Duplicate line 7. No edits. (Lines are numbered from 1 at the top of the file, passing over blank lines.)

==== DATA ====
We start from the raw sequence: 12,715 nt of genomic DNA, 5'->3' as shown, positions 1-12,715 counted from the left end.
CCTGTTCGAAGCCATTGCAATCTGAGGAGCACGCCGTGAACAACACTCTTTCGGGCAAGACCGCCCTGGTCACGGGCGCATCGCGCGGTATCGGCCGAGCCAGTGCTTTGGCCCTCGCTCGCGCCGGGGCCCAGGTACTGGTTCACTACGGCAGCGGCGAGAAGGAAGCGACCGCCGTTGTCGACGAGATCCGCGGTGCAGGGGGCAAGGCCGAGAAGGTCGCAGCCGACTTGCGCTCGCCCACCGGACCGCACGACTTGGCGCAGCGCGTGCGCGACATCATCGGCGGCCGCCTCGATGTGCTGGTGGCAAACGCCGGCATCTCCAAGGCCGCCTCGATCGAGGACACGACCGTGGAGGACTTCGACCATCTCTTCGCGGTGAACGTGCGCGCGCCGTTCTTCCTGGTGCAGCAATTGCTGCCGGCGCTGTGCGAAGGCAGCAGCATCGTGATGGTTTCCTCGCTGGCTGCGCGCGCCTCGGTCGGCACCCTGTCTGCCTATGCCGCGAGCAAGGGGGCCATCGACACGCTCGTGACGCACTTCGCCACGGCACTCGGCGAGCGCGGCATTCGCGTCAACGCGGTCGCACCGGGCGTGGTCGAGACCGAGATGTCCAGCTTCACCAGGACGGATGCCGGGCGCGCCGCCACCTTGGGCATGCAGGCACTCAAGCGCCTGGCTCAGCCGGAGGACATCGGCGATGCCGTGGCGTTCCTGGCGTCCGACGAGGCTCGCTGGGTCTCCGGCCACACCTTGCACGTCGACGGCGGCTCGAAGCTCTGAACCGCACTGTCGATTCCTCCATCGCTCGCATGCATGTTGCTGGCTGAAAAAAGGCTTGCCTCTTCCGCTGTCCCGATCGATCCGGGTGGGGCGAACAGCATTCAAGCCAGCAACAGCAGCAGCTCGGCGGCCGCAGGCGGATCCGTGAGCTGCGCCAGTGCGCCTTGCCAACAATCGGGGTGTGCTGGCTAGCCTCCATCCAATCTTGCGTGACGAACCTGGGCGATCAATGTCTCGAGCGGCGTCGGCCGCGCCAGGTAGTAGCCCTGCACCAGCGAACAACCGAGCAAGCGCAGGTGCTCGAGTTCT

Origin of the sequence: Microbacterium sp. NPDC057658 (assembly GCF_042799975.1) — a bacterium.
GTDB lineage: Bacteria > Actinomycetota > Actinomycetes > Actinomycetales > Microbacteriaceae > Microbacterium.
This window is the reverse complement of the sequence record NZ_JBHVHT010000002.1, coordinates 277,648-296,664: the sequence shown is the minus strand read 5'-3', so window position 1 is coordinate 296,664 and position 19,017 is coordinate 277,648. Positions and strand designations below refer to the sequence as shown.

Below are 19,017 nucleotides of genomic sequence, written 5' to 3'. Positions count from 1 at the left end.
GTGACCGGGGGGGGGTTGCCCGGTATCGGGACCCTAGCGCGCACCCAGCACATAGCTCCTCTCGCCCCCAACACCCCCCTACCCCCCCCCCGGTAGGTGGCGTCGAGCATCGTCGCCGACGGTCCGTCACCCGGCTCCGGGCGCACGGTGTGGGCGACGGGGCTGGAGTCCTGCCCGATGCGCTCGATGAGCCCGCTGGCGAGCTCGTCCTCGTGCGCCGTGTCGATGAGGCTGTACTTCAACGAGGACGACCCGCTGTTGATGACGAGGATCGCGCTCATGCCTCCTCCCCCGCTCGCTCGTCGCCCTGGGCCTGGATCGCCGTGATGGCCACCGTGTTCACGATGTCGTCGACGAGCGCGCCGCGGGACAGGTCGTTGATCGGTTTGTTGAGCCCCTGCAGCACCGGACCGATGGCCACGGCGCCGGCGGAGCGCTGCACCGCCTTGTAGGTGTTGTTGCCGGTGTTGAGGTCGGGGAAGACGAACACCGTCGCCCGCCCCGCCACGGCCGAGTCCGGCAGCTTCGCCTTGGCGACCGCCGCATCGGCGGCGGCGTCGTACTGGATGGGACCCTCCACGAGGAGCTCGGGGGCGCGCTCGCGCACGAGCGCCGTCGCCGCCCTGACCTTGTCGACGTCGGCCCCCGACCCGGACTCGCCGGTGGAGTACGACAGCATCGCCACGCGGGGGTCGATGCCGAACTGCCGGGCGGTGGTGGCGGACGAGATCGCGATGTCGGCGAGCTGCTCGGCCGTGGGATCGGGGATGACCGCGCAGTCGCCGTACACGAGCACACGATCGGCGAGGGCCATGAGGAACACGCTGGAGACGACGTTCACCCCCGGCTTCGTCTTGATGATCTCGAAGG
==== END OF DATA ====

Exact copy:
GTGACCGGGGGGGGGTTGCCCGGTATCGGGACCCTAGCGCGCACCCAGCACATAGCTCCTCTCGCCCCCAACACCCCCCTACCCCCCCCCCGGTAGGTGGCGTCGAGCATCGTCGCCGACGGTCCGTCACCCGGCTCCGGGCGCACGGTGTGGGCGACGGGGCTGGAGTCCTGCCCGATGCGCTCGATGAGCCCGCTGGCGAGCTCGTCCTCGTGCGCCGTGTCGATGAGGCTGTACTTCAACGAGGACGACCCGCTGTTGATGACGAGGATCGCGCTCATGCCTCCTCCCCCGCTCGCTCGTCGCCCTGGGCCTGGATCGCCGTGATGGCCACCGTGTTCACGATGTCGTCGACGAGCGCGCCGCGGGACAGGTCGTTGATCGGTTTGTTGAGCCCCTGCAGCACCGGACCGATGGCCACGGCGCCGGCGGAGCGCTGCACCGCCTTGTAGGTGTTGTTGCCGGTGTTGAGGTCGGGGAAGACGAACACCGTCGCCCGCCCCGCCACGGCCGAGTCCGGCAGCTTCGCCTTGGCGACCGCCGCATCGGCGGCGGCGTCGTACTGGATGGGACCCTCCACGAGGAGCTCGGGGGCGCGCTCGCGCACGAGCGCCGTCGCCGCCCTGACCTTGTCGACGTCGGCCCCCGACCCGGACTCGCCGGTGGAGTACGACAGCATCGCCACGCGGGGGTCGATGCCGAACTGCCGGGCGGTGGTGGCGGACGAGATCGCGATGTCGGCGAGCTGCTCGGCCGTGGGATCGGGGATGACCGCGCAGTCGCCGTACACGAGCACACGATCGGCGAGGGCCATGAGGAACACGCTGGAGACGACGTTCACCCCCGGCTTCGTCTTGATGATCTCGAAGG